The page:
All signs were pointing to the end of the hero-based shooter craze. After the success of Overwatch and Rainbow Six: Siege, the gruelling developmental gulag chewed up and spat out any competitors, seeing the likes of Paladins, Battleborn and Gigantic crumble from within. However, a few months ago Riot came out of the woodwork dropping their hero-based shooter, Valorant on the gaming world and belief returned. Now EA is joining the party with a brand spanking new multiplayer title from developer Final Strike Games. Meet Rocket Arena.
Based on the bizarre planet of Crater, Rocket Arena follows the wild Rocket Championship Tour - a tough event where competitorsfrom each of the planet's regions are sent to represent them in combat. Taking place across the entire scope of Crater, the tour challenges players to face off in Rocket fuelled warfare, where there is no killing, only knockouts. This season of the tour sees Crater searching for a new champion after young prodigy, Jayto rose through adversity and claimed the title for his region last year. The question remains, can he defend his claim on greatness?
Rocket Arena is a multiplayer, hero-based, projectile shooter. It features light violence so there's no killing and no gore. Built with easy mechanics and a stunning audio-visual design to accompany it, Rocket Arena is a brilliant example on how simplicity can be great, and with its diverse cast of loveable, unique 'competitors', it's a lot of fun to play. The art style and animations really capture the 'Pixar' look with eye-catching environmental and character designs. The soundtrack accompanies this by giving every location its own music, from mystical chimes to country strings.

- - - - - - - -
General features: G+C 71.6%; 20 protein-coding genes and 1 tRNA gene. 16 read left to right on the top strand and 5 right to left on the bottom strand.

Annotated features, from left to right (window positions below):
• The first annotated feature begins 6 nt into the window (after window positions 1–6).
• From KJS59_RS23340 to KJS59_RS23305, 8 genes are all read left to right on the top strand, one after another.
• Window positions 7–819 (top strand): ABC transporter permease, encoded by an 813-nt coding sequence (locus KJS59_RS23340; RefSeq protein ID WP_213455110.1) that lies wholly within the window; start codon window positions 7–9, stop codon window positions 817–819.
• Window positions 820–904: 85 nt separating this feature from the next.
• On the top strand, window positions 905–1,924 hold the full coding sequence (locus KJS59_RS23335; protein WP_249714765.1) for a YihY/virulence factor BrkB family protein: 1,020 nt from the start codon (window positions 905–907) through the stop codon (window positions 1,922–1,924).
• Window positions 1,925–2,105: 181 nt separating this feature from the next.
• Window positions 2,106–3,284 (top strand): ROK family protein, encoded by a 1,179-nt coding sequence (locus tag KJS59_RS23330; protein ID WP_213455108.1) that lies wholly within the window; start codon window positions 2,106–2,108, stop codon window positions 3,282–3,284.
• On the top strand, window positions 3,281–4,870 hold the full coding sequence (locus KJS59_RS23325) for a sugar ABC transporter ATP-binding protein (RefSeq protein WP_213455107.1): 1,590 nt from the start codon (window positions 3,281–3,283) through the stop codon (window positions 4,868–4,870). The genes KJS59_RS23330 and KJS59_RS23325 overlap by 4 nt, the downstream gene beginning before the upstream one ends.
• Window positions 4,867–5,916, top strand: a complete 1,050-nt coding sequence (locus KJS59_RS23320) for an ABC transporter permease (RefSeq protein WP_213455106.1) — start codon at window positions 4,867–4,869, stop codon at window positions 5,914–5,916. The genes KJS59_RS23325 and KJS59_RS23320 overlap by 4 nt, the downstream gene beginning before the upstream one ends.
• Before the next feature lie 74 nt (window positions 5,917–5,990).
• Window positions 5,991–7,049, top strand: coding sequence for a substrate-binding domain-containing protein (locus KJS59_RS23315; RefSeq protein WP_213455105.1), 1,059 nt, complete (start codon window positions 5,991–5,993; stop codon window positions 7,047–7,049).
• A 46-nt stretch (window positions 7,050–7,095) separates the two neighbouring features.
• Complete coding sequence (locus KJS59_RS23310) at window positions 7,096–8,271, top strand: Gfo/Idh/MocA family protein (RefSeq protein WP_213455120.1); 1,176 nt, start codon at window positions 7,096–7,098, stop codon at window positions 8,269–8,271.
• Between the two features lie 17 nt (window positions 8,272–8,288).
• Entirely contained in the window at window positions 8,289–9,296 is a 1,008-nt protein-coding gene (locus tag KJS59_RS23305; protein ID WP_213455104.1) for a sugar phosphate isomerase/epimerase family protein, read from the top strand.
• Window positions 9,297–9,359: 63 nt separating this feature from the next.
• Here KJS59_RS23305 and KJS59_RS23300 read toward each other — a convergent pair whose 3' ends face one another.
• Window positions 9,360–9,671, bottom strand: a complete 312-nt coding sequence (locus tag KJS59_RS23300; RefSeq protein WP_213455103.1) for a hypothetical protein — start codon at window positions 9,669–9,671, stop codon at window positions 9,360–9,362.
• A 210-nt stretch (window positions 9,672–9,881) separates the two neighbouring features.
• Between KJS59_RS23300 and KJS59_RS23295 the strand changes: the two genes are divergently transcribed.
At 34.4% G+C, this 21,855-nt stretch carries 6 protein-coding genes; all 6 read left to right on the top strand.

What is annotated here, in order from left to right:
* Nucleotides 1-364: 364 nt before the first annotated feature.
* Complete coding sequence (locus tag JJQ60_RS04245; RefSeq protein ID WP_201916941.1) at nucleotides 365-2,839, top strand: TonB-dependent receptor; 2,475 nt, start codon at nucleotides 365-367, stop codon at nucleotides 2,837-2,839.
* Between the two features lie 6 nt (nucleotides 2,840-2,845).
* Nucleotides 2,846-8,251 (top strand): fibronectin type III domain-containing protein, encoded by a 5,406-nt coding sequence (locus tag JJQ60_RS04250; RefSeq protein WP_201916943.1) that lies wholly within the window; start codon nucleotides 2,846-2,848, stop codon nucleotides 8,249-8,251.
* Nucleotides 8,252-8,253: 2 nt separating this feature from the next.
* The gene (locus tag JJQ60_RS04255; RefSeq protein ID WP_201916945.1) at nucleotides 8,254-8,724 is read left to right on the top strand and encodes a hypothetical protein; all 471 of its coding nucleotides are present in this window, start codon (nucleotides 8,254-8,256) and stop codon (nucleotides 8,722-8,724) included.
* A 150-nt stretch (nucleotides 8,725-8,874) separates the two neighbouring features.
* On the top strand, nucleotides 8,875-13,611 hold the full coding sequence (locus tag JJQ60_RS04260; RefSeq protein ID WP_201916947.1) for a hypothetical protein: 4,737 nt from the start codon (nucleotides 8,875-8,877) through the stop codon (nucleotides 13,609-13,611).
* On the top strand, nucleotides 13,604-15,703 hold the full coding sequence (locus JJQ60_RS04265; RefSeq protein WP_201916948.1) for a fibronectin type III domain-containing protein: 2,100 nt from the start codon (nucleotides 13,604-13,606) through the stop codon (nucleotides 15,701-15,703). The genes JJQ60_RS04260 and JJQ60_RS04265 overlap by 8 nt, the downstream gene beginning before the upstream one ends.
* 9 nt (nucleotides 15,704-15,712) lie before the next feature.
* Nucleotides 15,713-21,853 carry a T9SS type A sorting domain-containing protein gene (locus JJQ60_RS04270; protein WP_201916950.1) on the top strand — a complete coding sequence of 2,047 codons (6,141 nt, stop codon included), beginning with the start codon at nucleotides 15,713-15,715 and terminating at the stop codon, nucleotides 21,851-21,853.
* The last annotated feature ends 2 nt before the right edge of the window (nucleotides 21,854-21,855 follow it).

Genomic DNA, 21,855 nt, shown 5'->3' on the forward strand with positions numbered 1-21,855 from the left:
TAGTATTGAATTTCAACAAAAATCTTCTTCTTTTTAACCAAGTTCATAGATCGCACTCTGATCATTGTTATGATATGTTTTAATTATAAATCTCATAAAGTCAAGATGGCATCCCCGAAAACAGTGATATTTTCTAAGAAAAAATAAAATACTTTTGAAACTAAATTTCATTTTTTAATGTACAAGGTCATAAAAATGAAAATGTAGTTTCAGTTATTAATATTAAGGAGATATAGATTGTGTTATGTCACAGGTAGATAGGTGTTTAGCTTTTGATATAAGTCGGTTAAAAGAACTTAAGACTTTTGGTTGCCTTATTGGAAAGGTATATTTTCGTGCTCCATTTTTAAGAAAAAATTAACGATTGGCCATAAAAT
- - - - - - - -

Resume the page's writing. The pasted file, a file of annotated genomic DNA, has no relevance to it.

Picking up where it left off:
The mechanics are simple, you have a rocket launcher that can damage enemies and propel you to new heights. You have a unique competitor with specialised abilities who can engage and face combat differently. By combining the two, you have to work as a team to either capture the objective or KO the opposing team by hitting an enemy enough times to make their health bars critical, launching them out of the arena (similar to the Super Smash Bros. KO effect). The intricacies built into the title come when you utilise your dodge ability and use each competitor's specially designed rocket launcher and kit to your advantage during an engagement.
The competitors are the playable characters, each representing their home region with a visual look to accompany it. On launch, there will be ten in total with each character having special abilities and a unique rocket launcher that can fire in different ways. This level of design is not to the degree of Overwatch, where every character has a whole set of abilities to use to their advantage, instead every competitor has only a few unique tools. Aside from their weapon's firing pattern, they each have a single special ability, a slightly different jumping style and an exclusive alternate fire to their launcher. A level of variety such as this allows gameplay to feel consistently fresh and accessible, yet also protects the competitive integrity of the game without giving competitors too much of an edge over one another.